July 12, 2008

Mango Peeling and Cutting

champagne mango
In preparation for the mango festival, about a dozen volunteers gathered at the garden early Friday morning to peel and cut about 200 or so mangos. Some of the fruit was to be used for smoothies and some of it for bite-sized samples. Peeling and cutting for smoothies had already been going on in the Redlands at the Williams Grove facility a few weeks prior. Obviously, that fruit was frozen. Over 10,000 visitors were expected for the weekend, so it had to be done.

Peeling and cutting mangos is a very sloppy task, especially with some of the juicier varieties! The best part of the four-hour session, was, of course the opportunity to suck the pulp from the seeds, which is one tastiest experiences a mango lover can enjoy. The "champagne" mango was simply delectable. The scent of mangos filled the classroom building, prompting many staff members to stop by the room with smiles on their faces.

mangos fairchildThis mango wasn't peeled first, but the photo shows good cutting technique.

We didn't have to be too fussy about preparing pulp for smoothies, but the fruit samples had to be cut precisely into square shapes. One of the volunteers had the technique down pat. If you're going to slice mangos at home, here's how to do it. Using a flat-edged knife, slice off the rounded edge of the stem point, then peel the mango. From the sliced-off end, cut some longitudinal lines all the way to the bottom of the mango. Follow with latitudinal lines in the desired size. Then simply slice the squares from as close to the seed as possible. Repeat on the second side and cut any remaining flesh off the edges of the seed.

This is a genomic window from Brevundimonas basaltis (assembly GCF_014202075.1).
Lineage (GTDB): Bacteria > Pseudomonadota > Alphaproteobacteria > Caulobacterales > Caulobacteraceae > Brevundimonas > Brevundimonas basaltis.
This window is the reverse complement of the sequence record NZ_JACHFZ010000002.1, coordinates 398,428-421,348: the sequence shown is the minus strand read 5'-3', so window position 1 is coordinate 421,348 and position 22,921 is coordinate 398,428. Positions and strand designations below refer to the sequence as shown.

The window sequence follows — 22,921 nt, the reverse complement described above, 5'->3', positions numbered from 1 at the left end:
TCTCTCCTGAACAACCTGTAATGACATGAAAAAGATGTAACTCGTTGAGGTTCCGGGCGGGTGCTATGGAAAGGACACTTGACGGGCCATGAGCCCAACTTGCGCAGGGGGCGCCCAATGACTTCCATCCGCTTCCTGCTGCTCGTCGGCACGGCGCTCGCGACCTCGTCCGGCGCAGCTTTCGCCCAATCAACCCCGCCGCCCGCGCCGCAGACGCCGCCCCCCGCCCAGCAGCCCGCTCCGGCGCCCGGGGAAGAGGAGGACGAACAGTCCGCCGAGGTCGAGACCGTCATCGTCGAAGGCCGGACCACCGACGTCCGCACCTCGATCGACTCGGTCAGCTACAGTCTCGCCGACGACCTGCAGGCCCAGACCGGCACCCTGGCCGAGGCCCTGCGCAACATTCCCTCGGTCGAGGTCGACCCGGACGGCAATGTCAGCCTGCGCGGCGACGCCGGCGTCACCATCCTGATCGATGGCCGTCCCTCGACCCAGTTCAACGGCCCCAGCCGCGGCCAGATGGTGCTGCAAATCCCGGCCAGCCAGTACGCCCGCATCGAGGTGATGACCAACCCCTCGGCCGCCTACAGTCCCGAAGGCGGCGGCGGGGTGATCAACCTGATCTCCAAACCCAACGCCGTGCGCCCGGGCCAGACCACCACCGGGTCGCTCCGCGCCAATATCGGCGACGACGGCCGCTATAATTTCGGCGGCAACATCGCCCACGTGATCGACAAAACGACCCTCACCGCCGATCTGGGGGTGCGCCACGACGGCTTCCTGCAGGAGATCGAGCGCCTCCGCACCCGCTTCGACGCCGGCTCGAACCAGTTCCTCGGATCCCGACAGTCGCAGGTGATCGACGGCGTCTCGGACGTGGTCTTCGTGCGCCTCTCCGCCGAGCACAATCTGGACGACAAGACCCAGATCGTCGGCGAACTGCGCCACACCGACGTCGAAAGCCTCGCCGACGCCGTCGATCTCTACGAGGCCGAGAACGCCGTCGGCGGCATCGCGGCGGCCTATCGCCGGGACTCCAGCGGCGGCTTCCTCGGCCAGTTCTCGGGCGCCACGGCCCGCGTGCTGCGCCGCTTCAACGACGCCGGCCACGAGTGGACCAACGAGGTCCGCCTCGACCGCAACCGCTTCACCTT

My friend
Bohopoetgirl was covered in mango! See fruit-slicing technique at the end of the video.

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